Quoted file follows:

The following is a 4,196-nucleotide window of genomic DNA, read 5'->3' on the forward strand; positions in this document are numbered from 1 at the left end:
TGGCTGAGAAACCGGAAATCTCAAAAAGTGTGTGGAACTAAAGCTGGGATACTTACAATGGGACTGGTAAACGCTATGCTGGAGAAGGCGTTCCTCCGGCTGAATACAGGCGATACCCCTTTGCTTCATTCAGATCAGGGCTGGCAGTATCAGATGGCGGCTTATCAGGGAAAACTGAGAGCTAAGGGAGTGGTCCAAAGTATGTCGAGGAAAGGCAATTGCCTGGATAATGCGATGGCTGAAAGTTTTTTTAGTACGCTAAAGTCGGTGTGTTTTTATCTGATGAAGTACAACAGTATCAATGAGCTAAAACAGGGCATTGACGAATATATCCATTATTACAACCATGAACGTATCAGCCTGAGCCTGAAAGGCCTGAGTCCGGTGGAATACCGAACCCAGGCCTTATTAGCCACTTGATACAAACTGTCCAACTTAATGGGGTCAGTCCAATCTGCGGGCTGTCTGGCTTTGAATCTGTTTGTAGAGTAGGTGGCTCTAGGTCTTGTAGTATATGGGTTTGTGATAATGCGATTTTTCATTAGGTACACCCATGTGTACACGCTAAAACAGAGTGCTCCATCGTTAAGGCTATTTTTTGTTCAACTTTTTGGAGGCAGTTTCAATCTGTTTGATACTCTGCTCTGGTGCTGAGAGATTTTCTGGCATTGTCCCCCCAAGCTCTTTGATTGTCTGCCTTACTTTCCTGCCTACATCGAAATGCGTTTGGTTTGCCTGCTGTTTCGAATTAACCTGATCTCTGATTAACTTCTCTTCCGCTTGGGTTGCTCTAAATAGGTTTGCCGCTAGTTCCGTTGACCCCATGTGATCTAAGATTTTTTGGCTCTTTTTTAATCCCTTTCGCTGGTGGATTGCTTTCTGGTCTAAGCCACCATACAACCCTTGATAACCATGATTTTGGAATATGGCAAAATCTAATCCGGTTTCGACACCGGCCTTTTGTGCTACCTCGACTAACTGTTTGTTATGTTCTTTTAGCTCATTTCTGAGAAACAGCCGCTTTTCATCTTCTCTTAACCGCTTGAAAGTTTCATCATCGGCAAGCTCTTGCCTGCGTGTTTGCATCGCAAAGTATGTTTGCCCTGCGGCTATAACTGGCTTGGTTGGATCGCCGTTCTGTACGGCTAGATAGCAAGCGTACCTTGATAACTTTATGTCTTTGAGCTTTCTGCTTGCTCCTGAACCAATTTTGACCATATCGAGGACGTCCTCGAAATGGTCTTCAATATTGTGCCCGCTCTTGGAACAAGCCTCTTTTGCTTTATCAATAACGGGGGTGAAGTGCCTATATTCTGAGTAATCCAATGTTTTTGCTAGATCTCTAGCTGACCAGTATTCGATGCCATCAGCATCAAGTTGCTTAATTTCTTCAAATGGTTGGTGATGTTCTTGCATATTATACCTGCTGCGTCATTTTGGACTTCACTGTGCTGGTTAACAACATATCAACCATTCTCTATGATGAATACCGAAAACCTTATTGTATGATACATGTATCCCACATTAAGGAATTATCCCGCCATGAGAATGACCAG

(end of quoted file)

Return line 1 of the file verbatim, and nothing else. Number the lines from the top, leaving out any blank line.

The following is a 4,196-nucleotide window of genomic DNA, read 5'->3' on the forward strand; positions in this document are numbered from 1 at the left end: